On Thursday, the Congresswoman declined the request while poking fun at Perry's last debate gaffe when he blanked on the third government agency he planned to shut down.
"He did ask if I could debate here in Washington on Monday. It is my understanding that such a letter has come in. Monday I'm going to be in Portland in the morning and I'm going to be visiting some of our labs in the afternoon, that's two, I can't remember what the third thing is I'm going to be doing," Pelosi said.
The governor isn't catching much of a break these days as his campaign continues to hit some rough spots. But the rocky road seems to be pushing Perry to attack.
Perry responded on Thursday to Pelosi with a couple tweets. In the first, he asked Pelosi if she had forgotten ongoing insider trading - referring to a 60 Minutes story alleging she made money on insider Congressional information. Forty minutes later, he tweeted again wondering if she'd like to forget passing a 2,000 page health care reform without reading it.
Americans haven't forgotten Perry tweeted. But it seems Americans are having a tough time forgetting Perry's gaffes too.
Perry isn't just fighting with Pelosi these days. He's taking aim at the president pretty forcefully too in New Hampshire Wednesday.
"He's called us soft. He's called us lazy," Perry said.
We heard the same line in Iowa.
"Americans do not lack ambition or imagination -- it is Washington that has failed us," Perry told voters there.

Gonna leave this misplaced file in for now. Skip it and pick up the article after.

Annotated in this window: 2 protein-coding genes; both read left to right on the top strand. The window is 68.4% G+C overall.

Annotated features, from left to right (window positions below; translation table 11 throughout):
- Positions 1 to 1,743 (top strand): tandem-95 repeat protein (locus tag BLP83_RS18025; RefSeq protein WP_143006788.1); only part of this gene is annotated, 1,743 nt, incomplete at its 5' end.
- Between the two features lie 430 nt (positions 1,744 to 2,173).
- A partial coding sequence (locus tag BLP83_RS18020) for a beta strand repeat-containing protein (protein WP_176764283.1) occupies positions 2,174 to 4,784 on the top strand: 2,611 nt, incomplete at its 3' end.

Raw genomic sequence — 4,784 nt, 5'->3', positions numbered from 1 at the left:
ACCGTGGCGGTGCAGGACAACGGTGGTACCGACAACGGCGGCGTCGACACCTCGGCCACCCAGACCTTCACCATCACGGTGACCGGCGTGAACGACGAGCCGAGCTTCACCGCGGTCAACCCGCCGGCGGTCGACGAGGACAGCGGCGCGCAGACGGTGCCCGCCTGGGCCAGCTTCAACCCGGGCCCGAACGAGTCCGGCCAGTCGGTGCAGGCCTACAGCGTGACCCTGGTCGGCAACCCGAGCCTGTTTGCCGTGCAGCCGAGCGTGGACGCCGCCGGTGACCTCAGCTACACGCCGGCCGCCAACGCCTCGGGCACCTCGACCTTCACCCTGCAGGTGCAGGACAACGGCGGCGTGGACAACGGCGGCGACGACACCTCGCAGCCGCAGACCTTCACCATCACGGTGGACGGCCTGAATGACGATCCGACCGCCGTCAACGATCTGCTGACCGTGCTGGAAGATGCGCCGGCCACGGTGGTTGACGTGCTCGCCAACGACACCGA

Even if the lazy comment is taken somewhat out of context, it's classic Perry to fight against DC instead of other Republicans, and he's doing it on TV too.
"You believe that? That's what our president think's wrong in America -- that Americans are lazy? That's pathetic," he says in one TV ad.
It's the latest in a blitz of Perry ads in Iowa, getting heavy air play and good reviews but not driving up his poll numbers and there's probably a reason why.
"They're really good ads. But that's very scripted as we know and he's very much at ease in that context, but that seems to clash with what we see on a debate stage. And if you get to the point where you have trouble on a debate stage or in any other context like that, it becomes not just an exception to the rule, but confirmation of an existing narrative," Drake University Iowa Political Scientist Dennis Goldford said.
He makes light of it.
"I am the first to admit I am not the most polished candidate out there," Perry said.
But it's the one thing almost all voters know about him.
"This is honestly actually the first I'd heard of him," Iowa voter Jamie Adamson said.
But even Adamson, who came to a Perry event, admitted he'd heard of the flubs.
"Yeah, I did hear about that," he said.
"When you're at four or eight percent in the polls, you don't have any political capital to attack Mitt Romney or Herman Cain, so you're going to attack Obama or Nancy Pelosi -- that's safe and try to be more strident than your opponents," KTRK political consultant Dr. Richard Murray said.
He says it's not just polls. Perry miscalculated on some of the issues too and is still recovering in his estimation from his immigration stance.